While Hurricane Sandy may be making its way to the northeast, Morris County officials have begun to prepare for the storm which is anticipated to impact the area late Monday into Tuesday.
"The likelihood of the storm affecting our area has increased significantly over the past 24 hours," according to a letter sent to emergency officials throughout the county Thursday by Jeff Paul, the director of the Morris County Office of Emergency Management.
Paul said "flash flooding is extremely likely" and it is possible that record-level flooding will occur. Rainfall could total more than 5 inches and winds could reach speeds of 70 mph or higher.
As of 11 a.m. Thursday, Paul said the hurricane was traveling north at a speed of 20 mph with winds of up to 105 mph.
"Although these forecasts will likely change as we get closer to the weekend, it is important that we plan now for the potential impact. We can always scale back our plans, but it is generally more difficult to plan as the event unfolds," Paul said.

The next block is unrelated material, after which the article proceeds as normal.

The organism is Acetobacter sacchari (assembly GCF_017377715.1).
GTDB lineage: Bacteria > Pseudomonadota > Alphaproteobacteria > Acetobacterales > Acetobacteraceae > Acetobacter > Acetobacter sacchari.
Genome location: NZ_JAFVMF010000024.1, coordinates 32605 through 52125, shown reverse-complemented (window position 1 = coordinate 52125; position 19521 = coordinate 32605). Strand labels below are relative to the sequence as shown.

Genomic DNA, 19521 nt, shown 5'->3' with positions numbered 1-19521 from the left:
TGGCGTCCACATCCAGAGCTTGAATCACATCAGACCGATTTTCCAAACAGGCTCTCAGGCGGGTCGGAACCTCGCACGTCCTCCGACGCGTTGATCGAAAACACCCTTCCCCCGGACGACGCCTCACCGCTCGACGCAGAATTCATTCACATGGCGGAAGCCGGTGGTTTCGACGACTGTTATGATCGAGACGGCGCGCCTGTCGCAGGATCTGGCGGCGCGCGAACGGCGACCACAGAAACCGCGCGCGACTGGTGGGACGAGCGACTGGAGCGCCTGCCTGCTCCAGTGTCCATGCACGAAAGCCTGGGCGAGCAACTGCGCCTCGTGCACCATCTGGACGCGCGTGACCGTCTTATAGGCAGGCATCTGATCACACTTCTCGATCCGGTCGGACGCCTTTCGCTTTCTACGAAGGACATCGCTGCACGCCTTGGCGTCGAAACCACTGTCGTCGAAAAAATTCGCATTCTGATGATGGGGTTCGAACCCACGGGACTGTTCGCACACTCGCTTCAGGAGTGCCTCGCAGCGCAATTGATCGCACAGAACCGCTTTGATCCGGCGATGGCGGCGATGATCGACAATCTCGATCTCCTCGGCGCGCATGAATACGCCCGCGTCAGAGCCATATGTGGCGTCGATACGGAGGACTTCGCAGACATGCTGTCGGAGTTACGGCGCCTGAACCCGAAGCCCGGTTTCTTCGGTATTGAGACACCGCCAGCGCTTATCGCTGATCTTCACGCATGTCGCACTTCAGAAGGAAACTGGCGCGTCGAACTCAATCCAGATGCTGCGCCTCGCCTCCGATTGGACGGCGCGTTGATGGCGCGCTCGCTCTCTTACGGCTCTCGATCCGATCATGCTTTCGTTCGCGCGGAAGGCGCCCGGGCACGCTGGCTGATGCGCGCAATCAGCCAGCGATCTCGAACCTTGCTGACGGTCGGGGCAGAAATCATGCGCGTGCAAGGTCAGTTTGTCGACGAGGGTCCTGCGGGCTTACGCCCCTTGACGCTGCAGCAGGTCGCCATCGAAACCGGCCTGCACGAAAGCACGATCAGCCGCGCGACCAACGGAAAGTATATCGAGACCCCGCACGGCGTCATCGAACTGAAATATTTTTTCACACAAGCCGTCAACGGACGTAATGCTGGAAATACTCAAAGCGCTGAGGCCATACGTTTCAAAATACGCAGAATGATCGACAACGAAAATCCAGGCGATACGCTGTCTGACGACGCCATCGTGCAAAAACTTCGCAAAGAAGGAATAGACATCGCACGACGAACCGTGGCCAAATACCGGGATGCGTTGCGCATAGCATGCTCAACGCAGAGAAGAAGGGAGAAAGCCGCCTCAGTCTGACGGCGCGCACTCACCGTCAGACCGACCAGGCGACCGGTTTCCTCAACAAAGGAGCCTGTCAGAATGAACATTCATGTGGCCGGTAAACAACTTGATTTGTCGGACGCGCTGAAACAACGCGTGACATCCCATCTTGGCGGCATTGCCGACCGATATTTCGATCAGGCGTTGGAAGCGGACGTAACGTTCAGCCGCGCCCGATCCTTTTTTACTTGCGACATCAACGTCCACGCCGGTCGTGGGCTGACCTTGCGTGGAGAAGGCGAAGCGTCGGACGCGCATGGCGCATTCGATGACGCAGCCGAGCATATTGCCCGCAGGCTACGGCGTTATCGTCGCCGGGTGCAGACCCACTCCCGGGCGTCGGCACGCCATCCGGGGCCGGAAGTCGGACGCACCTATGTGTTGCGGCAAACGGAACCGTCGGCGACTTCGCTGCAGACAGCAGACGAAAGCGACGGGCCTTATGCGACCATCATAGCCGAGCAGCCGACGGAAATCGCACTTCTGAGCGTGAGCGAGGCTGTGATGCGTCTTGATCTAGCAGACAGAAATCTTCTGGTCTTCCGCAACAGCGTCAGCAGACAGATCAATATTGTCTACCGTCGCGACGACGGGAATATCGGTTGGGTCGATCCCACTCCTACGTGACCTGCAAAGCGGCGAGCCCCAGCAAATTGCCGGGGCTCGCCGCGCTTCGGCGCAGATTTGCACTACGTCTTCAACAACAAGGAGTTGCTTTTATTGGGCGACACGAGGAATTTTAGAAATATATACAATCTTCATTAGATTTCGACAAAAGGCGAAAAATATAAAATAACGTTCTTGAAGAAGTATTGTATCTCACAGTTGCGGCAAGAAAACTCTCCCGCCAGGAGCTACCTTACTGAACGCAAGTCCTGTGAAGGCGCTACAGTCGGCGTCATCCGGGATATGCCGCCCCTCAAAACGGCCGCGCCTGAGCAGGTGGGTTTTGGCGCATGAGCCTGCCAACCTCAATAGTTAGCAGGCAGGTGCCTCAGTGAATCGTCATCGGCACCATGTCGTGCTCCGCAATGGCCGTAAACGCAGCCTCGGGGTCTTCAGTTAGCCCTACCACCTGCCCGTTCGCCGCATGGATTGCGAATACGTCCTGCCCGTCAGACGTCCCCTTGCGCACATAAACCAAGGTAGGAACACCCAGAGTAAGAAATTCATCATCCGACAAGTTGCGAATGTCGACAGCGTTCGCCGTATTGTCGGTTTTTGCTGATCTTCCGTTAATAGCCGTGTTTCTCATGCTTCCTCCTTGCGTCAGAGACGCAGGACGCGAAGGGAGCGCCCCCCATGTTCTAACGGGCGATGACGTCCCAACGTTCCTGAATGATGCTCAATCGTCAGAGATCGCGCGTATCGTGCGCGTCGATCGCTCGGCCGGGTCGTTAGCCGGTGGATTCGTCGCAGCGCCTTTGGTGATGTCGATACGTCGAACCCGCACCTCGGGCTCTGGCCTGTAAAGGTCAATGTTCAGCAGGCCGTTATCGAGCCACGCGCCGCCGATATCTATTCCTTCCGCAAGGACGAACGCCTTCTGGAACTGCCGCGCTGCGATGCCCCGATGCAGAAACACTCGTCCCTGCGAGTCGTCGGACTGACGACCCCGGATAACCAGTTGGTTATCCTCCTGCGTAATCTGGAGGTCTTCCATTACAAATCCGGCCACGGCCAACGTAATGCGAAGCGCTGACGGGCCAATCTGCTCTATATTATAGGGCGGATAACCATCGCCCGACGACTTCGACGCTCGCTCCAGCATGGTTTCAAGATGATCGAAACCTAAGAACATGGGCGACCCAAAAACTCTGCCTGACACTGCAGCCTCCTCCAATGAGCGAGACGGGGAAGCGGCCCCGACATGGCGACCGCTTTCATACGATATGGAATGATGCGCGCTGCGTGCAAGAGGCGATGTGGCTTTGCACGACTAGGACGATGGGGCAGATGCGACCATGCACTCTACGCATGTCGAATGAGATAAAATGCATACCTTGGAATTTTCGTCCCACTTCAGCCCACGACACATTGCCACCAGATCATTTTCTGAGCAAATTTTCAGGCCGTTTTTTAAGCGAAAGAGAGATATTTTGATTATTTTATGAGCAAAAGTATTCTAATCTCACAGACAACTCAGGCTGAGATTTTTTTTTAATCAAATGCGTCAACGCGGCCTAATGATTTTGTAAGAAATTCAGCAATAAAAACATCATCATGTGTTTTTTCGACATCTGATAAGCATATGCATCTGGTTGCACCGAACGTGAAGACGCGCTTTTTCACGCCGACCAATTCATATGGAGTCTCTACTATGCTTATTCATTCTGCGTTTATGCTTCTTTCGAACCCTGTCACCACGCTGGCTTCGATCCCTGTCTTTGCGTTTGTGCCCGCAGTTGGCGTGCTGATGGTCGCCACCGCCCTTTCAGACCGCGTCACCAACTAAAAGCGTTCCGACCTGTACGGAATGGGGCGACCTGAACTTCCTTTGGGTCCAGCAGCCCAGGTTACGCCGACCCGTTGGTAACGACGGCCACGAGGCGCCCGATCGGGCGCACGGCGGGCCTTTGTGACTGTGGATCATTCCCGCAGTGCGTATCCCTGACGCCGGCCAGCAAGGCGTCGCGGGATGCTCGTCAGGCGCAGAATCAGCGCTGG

Long-term power outage preparation is advised, Paul said, and outages can be reported through the JCP&L website. Residents are encouraged to clear their yards of debris that can clog or back up drains, particularly leaves, so that additional flooding is not caused.
"The Morris County Office of Emergency Management will be working long hours making sure that everything that can be done is being done, we will plan, we will prepare and we will be here 24-7 to support you and your local response to this storm as well as future events," Paul wrote to the local emergency officials.
The county OEM will be working with the Morris County Sheriff's Office, Morris County Prosecutor's Office and Morris County Park Police to respond to "critical incidents" and offer support to municipalities in need. The Community/County Animal Response Team has also been contacted and is equipped with two trailers able to house 50 animals if needed.
PSE&G has been in touch with county officials and Paul said they are preparing for gas-related issues after the storm caused by increased water levels.
Sheltering will likely not be available at Mennen Arena, as it was during storms last year, and the county OEM has advised municipalities to establish local shelter operations. The American Red Cross will be available, as needed, to support local shelter set-ups.
Paul said residents should also begin to prepare on their own.
"Families should be evaluating their emergency plan and if they reside in a flood-prone area, be prepared to evacuate if they are instructed to do so," he said.
The county OEM will be communicating with the public through its blog here.